The pains of starting a new diet can include feeling less energy, battling to concentrate, getting cold all the time, and for some, even sleeplessness and depression. Good food makes us feel jolly and energetic. How can we enjoy the benefits of dieting, like slimming down and building muscle, without compromising on our energy levels?
With so many diets claiming to revolutionize the way we view food, here four famous diets and a breakdown of how they work and what they will do to your energy levels:
1. Keto Diets: High Fat, Low Carb
The keto diet in all its versions hit the world with a fury. It has been promoted as the best eating plan for diabetics, as it drastically reduces the need for insulin. It limits carbohydrates severely, with whole foods such as milk being considered a food that is too high in sugar. People have also experienced a decrease in many other health problems. However, as time goes by and more research goes into the diet, we are seeing that a high-fat diet reduces the body’s insulin sensitivity, meaning the body still requires less insulin, but the risk of diabetes side effects is significantly increased. We also know that the brain needs carbohydrates to create serotonin. Serotonin is a feel-good hormone related to melatonin, the hormone needed for good sleep. In the long run, a low carb diet can lead to tiredness and depression if there are absolutely no carbohydrates included.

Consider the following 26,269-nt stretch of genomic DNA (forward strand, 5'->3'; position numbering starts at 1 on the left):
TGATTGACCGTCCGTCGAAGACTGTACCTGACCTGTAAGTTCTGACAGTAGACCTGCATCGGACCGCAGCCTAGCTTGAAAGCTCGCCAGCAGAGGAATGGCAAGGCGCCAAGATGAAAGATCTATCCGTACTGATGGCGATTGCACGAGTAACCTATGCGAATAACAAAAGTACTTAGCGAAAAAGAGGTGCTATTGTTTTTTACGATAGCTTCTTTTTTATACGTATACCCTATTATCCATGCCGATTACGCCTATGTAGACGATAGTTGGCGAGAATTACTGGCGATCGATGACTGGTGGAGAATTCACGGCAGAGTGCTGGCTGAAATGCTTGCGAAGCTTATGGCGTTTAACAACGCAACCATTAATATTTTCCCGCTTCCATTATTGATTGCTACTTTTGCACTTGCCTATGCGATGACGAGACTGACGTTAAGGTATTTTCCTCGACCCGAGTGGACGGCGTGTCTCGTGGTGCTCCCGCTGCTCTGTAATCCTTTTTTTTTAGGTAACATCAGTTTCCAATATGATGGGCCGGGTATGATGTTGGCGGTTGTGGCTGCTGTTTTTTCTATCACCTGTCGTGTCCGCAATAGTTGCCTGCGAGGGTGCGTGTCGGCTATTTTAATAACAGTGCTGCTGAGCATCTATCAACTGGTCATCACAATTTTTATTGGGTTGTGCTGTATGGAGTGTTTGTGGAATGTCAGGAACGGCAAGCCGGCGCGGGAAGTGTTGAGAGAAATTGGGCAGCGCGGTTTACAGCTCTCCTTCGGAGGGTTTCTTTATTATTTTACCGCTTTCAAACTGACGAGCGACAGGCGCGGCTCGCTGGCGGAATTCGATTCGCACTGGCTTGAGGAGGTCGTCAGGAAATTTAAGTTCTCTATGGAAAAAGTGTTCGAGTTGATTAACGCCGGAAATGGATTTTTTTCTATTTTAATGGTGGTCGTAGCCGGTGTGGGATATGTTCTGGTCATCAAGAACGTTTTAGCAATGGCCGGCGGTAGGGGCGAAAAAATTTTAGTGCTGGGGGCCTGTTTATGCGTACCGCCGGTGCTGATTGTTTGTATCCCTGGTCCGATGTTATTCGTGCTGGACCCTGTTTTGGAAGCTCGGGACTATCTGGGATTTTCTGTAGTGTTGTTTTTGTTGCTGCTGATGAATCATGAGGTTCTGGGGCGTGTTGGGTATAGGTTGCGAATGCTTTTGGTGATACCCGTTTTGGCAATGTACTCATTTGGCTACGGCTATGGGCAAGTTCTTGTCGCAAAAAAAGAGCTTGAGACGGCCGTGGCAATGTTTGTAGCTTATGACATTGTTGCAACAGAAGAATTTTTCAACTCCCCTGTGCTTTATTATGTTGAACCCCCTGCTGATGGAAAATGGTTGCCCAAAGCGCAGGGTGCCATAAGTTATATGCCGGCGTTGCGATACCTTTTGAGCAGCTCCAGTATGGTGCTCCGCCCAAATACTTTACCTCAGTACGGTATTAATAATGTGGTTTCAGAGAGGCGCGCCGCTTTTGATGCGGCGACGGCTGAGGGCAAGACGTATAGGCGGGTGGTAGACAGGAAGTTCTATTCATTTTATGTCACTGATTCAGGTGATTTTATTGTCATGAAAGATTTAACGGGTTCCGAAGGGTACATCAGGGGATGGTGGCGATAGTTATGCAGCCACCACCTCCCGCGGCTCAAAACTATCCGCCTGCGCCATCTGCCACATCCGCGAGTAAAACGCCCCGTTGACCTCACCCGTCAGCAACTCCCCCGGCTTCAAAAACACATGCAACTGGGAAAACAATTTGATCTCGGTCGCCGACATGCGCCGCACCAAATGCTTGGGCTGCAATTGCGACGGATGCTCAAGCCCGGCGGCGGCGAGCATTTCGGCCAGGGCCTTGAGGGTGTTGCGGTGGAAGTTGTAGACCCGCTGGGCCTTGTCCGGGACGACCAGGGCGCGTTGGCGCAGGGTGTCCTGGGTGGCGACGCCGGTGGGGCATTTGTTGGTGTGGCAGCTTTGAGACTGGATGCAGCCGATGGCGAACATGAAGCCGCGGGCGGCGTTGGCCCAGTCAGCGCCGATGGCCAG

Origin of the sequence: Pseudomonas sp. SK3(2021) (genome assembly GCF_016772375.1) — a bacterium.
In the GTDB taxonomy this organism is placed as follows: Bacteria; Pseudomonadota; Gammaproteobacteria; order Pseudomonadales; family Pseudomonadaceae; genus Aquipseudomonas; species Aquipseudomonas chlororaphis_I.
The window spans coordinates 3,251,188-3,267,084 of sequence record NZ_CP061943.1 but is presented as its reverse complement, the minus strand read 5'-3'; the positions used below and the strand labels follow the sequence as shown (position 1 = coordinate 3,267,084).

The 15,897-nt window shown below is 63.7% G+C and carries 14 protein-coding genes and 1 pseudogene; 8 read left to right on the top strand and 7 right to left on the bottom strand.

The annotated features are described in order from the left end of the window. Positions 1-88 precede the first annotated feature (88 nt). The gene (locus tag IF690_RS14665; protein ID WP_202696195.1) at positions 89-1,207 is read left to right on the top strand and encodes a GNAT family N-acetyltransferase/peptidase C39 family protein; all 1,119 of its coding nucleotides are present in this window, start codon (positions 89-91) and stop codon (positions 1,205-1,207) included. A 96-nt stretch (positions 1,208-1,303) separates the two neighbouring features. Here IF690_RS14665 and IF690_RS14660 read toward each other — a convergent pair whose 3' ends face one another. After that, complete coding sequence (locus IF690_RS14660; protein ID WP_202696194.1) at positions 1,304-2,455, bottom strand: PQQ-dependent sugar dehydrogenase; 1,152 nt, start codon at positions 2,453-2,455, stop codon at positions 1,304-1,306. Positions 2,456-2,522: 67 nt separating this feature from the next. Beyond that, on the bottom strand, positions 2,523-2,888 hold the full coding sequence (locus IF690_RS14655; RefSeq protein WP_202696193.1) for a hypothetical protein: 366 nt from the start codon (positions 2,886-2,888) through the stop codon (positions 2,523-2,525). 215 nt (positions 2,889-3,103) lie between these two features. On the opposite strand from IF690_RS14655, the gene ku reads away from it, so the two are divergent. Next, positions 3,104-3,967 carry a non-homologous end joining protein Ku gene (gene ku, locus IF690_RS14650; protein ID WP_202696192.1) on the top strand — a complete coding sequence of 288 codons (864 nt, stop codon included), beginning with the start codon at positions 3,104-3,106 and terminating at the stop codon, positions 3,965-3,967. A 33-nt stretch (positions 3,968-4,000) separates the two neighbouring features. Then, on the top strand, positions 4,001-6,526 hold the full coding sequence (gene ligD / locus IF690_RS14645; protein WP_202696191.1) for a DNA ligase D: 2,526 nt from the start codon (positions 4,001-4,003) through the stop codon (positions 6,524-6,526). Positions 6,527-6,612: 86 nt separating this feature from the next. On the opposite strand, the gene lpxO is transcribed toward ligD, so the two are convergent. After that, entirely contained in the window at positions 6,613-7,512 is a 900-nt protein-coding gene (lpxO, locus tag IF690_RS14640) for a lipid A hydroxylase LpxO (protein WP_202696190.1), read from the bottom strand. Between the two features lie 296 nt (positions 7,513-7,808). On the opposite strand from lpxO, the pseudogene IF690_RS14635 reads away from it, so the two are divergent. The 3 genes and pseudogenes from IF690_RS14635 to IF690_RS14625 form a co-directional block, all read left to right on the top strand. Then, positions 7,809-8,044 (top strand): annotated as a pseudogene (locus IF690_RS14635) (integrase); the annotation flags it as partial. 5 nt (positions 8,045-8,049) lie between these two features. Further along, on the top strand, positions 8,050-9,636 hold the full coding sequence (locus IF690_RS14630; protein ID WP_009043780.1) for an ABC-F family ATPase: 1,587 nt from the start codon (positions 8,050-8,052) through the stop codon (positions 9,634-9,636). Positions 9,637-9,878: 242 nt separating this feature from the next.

2. Plant-Based Diets: Low Fat, High Carb
Relying on fruit as your main source of energy, alongside potatoes, whole grain rice, steel-cut oats, and other unprocessed carbohydrates will give you more energy than any other diet. However, this way of eating requires discipline. It also requires the consumption of far less fat. If you combine these carbohydrates with fat, you may experience energy slumps. Fat prevents the sugar from the carbohydrates from penetrating the cells effectively, leading to high blood sugar levels. This has led to many people believing the carbohydrates are harmful to their health when in actual facts, the fats are the problem when there are more than 30 gram consumed per day.
3. A High Protein Diet
Similar to a keto diet, a high protein diet relies on the slower release of sugars from the food, but, protein still converts into sugar eventually. High protein diets form the basis of most diets and it is especially popular among those who want to build muscle and cut fat. Muscle building relies on amino acids, amino acids are the building blocks of protein. It’s a logical choice. Newer research has suggested that clean-burning carbohydrates, like fruit and unprocessed grains (like wholegrain rice and steel-cut oats), give the body the fuel it needs to work harder and recover from training sessions more effectively.
4. Intermittent Fasting
Intermittent fasting is great for improving your overall health. It requires you to abstain from inducing any calories for around 18 hours per day, different versions have different guidelines. This limits your eating time to only a few hours per day. It gives your body the chance to process some of the difficult foods you have eaten and enables a gentle detox.
At the end of the day, each of these diets is better than a standard diet containing junk food. The overall goal should remain to decrease the consumption of processed foods that contain sugar, fat, oil, and preservatives.